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It’s Time to Get Rid of the Electoral College: A Look at Voter Suppression

This article is written by a student writer from the Her Campus at Northeastern chapter.

I remember first learning about the Electoral College not through a U.S. history class, but by stumbling upon a five-minute video on YouTube ten years ago, made by a guy who eerily reminded me of Crash Course. The video, which received over three million views, summarized the limitations of democracy and voter representation better than possibly any year of my middle school history class. Less than a decade has passed since then and yet the points mentioned are more relevant than ever — the Electoral College is flawed. (Below is a video by Vox summarizing the Electoral College and its effect on the 2020 election)

This statement is not that bold, though. Almost 61% of Americans support abolishing the Electoral College. In the midst of her campaign, Elizabeth Warren tweeted a video stating: “Call me old-fashioned, but I think the person who gets the most votes should win”. Even (pre-president) Donald Trump himself admitted to the woes of the system (how much of this he still believes to be true is unclear). While the intentions of the Electoral College itself are logical—allow for less-populated areas to have a say, incorporate a very structured system that easily allows votes to be counted—there have already been two presidents within this century who have been sworn into office without winning the popular vote. In other words, the representation of votes in the Electoral College does not necessarily align with the votes of the American people. 

This imbalance has increasingly been an issue as more Americans are living in urban areas and coastal states. For example, under a regular voting system, one person’s vote in Wyoming would be equal to one person’s vote in California. Under the Electoral College system, each state is given a set number of “congressional representative” delegates meant to represent it in proportion to its population. In California, this would be 53 while in Wyoming it would be 1. However, two more delegates are added because every state has two senators. Now, California has 55 electoral votes and Wyoming has 3. These numbers themselves do not reveal a lot but, in this scenario, one electoral vote in Wyoming represents 189,000 people while one electoral vote in California represents 679,000—more than triple that of Wyoming. In the end, a voter in Wyoming is worth roughly 3 ½ times as much as a voter in California. In essence, it is a rule of the minority, even if the minority themselves are white.

This is not a lone case, though; discrepancies like this happen all the time during election season. Rural areas have a higher voter representation despite having lower populations. It was also partially the reason why Donald Trump managed to receive an overwhelming majority of the Electoral College (304/538) despite losing the popular vote by almost three million in 2016. In fact, had we used the popular vote, every president since 2000 would have been from the Democratic party.

More important than ever before is the topic of swing states. These so-called “battleground states” (in this election: Pennsylvania, Florida, Georgia, etc.) have been extremely polarizing in terms of voter party representation. Texas, while not initially thought of as a swing state and had last voted blue in 1976, received an exceptional early voter turnout this year with 108% of total ballots cast there in the last presidential election being early votes alone. And many of these early votes ended up being Democrat. Being the state with the second-highest delegate number (38), onlookers were anxious to see if this turnout was enough to flip the once red state to blue.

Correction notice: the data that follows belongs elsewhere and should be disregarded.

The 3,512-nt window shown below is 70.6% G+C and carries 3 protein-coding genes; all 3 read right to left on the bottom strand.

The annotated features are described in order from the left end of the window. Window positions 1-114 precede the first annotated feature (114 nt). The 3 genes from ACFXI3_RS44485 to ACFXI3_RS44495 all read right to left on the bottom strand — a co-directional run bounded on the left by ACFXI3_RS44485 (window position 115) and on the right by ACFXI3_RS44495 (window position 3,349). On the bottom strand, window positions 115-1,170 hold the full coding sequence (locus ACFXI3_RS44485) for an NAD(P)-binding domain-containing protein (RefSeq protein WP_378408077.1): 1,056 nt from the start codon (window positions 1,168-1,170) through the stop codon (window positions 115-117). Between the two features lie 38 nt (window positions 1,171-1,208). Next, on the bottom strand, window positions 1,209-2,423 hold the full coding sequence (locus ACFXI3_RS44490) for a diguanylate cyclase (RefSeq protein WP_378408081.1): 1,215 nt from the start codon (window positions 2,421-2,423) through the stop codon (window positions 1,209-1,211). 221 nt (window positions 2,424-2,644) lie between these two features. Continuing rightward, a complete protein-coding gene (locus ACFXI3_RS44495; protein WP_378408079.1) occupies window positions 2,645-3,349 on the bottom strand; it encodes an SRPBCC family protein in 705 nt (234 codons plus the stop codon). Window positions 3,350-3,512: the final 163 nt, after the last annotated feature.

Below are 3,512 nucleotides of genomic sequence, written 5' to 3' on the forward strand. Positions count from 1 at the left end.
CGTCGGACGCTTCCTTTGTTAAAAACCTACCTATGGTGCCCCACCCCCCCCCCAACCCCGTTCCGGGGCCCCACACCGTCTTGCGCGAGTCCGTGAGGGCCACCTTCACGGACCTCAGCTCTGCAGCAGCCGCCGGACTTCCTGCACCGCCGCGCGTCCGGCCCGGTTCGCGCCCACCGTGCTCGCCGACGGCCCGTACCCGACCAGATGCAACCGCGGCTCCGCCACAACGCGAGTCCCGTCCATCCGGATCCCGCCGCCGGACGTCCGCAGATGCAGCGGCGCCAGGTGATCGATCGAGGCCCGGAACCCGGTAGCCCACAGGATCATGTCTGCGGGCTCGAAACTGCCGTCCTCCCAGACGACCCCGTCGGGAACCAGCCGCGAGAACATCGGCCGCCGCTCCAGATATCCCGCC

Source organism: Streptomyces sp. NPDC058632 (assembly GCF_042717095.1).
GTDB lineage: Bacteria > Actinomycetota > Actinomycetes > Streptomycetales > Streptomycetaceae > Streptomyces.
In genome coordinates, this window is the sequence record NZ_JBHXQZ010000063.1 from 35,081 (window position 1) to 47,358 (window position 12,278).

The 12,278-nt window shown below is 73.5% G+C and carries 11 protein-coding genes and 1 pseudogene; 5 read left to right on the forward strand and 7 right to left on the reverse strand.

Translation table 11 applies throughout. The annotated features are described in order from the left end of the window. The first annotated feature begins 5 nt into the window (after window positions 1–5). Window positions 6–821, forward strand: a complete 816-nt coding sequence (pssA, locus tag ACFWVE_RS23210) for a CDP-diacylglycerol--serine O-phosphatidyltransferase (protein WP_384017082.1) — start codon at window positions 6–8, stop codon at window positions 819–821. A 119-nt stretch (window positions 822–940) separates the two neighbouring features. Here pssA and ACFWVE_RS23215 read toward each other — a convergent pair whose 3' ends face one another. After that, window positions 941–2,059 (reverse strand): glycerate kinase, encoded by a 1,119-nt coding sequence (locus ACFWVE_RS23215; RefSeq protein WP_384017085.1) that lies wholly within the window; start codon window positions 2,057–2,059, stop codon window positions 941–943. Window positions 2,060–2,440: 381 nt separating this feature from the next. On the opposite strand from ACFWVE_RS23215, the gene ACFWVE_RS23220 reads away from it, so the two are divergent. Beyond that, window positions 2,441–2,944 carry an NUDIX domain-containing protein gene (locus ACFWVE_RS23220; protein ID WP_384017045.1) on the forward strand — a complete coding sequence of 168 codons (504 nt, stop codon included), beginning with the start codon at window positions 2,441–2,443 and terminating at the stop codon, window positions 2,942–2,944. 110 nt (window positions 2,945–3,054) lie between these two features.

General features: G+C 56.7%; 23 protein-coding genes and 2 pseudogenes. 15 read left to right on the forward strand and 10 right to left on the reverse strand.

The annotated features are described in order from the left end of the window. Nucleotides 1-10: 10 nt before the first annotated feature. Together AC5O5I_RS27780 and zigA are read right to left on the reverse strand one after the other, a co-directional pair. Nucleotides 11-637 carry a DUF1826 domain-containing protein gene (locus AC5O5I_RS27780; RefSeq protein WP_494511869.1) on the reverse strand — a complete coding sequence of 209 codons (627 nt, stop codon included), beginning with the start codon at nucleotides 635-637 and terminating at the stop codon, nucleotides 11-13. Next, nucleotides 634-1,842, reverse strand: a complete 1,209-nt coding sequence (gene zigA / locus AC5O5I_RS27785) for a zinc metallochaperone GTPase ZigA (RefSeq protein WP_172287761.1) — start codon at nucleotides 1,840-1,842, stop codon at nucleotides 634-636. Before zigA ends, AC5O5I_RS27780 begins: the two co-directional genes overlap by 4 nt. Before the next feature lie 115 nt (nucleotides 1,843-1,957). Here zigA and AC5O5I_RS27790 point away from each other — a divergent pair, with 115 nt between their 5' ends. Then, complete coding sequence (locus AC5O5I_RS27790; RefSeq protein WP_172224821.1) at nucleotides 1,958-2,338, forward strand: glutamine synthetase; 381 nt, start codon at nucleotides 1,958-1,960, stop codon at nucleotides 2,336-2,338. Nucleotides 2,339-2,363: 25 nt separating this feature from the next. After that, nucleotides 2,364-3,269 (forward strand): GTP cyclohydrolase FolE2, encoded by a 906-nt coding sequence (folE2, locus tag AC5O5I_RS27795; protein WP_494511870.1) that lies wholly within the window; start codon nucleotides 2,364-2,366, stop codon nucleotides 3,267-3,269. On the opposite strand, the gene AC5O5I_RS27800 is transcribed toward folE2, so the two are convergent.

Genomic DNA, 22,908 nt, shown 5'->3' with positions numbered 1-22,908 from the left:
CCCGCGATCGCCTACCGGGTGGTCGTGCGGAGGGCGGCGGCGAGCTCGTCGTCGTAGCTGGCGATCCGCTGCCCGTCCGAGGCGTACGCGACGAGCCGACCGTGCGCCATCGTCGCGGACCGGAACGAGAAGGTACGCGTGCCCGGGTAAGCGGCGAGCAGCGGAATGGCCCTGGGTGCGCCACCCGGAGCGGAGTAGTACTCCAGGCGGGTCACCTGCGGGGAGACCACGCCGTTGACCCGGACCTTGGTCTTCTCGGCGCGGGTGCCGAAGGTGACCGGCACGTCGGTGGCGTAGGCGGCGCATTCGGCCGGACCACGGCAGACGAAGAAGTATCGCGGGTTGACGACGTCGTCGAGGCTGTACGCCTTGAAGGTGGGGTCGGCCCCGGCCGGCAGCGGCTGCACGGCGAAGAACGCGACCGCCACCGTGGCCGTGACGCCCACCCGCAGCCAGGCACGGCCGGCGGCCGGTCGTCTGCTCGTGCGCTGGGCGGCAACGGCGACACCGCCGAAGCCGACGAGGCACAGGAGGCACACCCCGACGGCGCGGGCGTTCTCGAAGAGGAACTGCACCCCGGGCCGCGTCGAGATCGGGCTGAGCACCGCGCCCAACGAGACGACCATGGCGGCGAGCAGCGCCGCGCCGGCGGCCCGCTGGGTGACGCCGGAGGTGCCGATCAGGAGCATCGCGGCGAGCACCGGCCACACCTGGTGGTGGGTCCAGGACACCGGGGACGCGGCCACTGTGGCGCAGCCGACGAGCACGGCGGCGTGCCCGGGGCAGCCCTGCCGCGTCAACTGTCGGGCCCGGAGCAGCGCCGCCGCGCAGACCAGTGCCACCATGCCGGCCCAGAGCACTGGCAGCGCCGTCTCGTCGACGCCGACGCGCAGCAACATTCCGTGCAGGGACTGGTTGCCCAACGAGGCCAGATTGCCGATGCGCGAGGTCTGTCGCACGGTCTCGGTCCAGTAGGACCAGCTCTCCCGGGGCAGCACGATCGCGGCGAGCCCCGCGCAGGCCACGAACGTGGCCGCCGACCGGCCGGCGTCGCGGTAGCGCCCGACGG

Although Biden fell a little over 600,000 votes short to fill the Texas margin, all 38 electoral votes went to Trump. Thus, regardless of the massive increase in voter turnout and surge in Democrat populations, at the end of the day, a candidate just needs enough to have a margin of victory to be able to win the electoral votes. In turn, the voters who did vote for the losing party, even if it ended up being millions of them, had no say in the final result of their state. Regardless of the political party, even in individual states comes the issuing of ruling by the majority under the terms of the Electoral College.

Photo by Clay Banks on Unsplash

This election has been unlike any other. While the 2000 presidential election was halted for a recount of Florida, this election has been affected by the ongoing pandemic, forcing many voters to use mail-in ballots. The backlog of counting early votes in GOP-controlled states (like Pennsylvania) until election day has greatly contributed to the delay in presidential calls. Despite Biden finally winning the necessary 270 electoral votes, the strenuous process led people to believe that his 5 million lead over Trump was not enough to finish the race. Trump’s lawsuits on the recount of individual states would not nearly be as likely without the influence of the Electoral College. This emphasis on individual states has affected our democracy and the ability to choose a leader for the people by the people. 

The Electoral College has reached its expiration date and it is time to choose our nation’s leader based on Americans themselves.

Sreya is a third-year combined computer science and business major. Prior to being Campus Correspondent/Editor in Chief from 2020-2021, she was an editor for Northeastern's chapter. Besides being part of Her Campus, she's also in HackBeanpot and Scout. She spends most of her free time watching cringy reality shows, scrolling through Twitter, and going to concerts.